Turns out the inky black Rufty Tufty was just the tip of the golliwog iceberg [Oh wait.] Golliwoggs, as they were originally spelled, became a wildly popular staple of British kid life for most of the 20th century.
In 1895, a young English author/artist named Florence Kate Upton wrote The Adventures of Two Dutch Dolls and a Golliwogg, which starred the minstrel show doll she had played with a few years earlier during her childhood in the US. So Rufty Tufty is like a pickaninny version of Isabel Archer, the exotically naive American abroad. Or something.
Upton's book was a hit; she was able to pay for art school after all. A series was launched, but the Uptons didn't trademark the Golliwogg, and Golliwog and Gollie copies flourished for decades. After teddy bears, a gollie was the bedtime companion of choice for generations of British kids. White kids, that is. The biggest producer of Gollies was Steiff; the company even produced golliwogs are recently as 1995, the 100th anniversary of the character's introduction. [DT reader Adam even spotted a gollie sitting on that sweet cardboard kid's furniture that was featured here a couple of weeks ago.]
In 1910, Golly became a mascot for Robertson's jam, and millions of Golly pins--the Cracker Jack prizes of the British Commonwealth--were collected, traded, and hoarded by jam-addled Brits everywhere. [They still are. This snap is just a fraction of the collection at gollycorner.co.uk.] Robertson's only retired Golly in 2001.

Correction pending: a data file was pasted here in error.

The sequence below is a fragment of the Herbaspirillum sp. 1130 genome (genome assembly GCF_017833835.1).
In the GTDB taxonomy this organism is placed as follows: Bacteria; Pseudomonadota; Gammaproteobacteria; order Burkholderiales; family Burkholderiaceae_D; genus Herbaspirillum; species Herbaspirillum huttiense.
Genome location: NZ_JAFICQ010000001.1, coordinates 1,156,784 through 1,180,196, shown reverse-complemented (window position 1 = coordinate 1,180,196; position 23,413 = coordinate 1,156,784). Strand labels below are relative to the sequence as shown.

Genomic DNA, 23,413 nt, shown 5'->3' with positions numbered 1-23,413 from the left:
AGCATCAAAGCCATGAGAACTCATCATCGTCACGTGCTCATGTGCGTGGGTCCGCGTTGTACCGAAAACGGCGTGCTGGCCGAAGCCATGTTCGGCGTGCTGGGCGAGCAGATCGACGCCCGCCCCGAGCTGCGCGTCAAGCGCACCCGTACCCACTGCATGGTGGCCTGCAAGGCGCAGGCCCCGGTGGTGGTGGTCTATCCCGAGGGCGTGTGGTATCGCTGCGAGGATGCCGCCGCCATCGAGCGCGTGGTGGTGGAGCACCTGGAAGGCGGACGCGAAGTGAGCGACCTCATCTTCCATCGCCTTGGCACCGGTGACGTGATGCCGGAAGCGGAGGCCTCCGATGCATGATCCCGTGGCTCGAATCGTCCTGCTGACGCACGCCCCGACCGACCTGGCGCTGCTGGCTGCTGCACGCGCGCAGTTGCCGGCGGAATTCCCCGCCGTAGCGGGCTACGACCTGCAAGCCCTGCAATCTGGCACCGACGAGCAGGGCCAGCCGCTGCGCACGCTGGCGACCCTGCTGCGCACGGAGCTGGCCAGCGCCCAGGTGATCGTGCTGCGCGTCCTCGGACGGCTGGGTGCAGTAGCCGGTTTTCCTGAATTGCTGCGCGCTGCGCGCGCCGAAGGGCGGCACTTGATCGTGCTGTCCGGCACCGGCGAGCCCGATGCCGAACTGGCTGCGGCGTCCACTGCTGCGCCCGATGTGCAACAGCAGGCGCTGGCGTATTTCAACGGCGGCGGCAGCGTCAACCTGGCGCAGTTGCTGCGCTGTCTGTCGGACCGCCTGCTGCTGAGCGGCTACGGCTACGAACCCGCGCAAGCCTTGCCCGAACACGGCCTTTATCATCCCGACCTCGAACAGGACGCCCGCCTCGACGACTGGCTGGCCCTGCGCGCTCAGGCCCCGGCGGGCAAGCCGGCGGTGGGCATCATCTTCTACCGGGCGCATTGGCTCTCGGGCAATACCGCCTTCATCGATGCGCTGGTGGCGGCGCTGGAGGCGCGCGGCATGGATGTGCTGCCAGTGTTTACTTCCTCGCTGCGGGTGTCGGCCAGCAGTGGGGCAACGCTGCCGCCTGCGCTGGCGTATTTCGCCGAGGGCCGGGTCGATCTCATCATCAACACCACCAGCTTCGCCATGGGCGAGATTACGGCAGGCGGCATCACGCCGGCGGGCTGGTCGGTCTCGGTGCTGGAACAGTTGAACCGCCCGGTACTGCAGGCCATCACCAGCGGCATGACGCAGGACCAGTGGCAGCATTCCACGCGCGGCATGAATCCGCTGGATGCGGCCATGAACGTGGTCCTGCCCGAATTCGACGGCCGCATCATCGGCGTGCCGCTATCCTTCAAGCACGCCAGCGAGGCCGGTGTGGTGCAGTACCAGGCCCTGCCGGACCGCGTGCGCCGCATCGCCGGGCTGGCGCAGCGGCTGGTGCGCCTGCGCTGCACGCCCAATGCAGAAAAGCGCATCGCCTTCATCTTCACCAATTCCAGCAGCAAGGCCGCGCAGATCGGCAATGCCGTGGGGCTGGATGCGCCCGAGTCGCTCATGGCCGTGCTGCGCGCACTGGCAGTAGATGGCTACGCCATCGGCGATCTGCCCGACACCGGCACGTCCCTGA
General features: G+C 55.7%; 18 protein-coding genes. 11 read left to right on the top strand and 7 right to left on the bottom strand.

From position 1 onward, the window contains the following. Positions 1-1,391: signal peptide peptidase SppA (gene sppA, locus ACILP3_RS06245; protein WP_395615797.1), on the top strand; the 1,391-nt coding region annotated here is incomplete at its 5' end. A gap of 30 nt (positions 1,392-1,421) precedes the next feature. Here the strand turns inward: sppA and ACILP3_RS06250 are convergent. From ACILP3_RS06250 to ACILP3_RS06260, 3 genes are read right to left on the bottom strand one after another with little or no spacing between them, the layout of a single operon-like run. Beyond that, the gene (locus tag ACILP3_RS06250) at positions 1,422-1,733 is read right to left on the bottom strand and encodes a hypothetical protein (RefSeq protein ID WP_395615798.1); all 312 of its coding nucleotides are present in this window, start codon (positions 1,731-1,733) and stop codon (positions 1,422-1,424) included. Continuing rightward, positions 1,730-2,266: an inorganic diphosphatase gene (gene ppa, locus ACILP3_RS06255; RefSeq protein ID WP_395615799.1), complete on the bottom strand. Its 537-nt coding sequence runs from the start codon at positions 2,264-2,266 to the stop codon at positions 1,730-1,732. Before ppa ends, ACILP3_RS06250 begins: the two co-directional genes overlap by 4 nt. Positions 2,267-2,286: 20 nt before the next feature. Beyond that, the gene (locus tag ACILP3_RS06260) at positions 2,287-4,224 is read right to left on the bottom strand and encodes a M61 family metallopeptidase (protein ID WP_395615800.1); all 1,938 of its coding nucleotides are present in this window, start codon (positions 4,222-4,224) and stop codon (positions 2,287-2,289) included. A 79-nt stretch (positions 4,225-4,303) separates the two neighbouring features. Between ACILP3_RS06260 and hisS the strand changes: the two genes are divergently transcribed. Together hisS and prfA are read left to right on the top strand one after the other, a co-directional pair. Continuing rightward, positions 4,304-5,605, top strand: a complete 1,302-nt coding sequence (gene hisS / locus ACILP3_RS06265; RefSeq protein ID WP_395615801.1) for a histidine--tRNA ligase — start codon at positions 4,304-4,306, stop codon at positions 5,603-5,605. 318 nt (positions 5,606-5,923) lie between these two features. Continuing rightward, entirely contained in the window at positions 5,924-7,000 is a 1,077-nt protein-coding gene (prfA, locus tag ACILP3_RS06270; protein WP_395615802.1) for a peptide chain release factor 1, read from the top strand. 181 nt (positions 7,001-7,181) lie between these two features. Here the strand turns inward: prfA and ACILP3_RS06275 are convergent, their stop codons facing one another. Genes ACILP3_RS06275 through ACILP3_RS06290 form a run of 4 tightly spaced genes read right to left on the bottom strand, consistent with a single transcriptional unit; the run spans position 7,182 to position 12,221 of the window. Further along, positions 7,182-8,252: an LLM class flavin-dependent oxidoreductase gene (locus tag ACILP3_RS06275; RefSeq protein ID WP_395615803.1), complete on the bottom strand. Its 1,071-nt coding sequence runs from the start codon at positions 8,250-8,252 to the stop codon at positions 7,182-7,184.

Taken out of their original, slave/segregation American context, the racism of golliwogs seems more British imperial/colonial; it's more complicated, perhaps, but not necessarily any less offensive. And Craigie's Nicky and Nigger titles and other golliwog books by Enid Blyton, for example, exhibit plenty of obvious racism which seems even more offensive for turning up in a cutesy kid's book.
And yet the marmalade-n-pin thing has to have created a lot of non-racially tinged associations of childhood nostalgia, too. This seems like a more likely context for the emergence of Malfi, the Friends With You doll which, from seeing the shape and all the non-black versions together, I first read as penguins, not minstrels.
I'm sure the wholesome, innocent nostalgia rationale is in full gear when companies make Gollies in dozens of variations today, too, but I have to say, that feels much more problematic. [What's up with this one, for example? It has white hands. Does that mean it's actually a white doll in blackface?]
I got a lot of insight from the Golliwog article at The Jim Crow Museum of Racist Memorabilia [ferris.edu]
Handmade Golly rag dolls by Kate Finn, $AU30-80 [katefinn.com.au]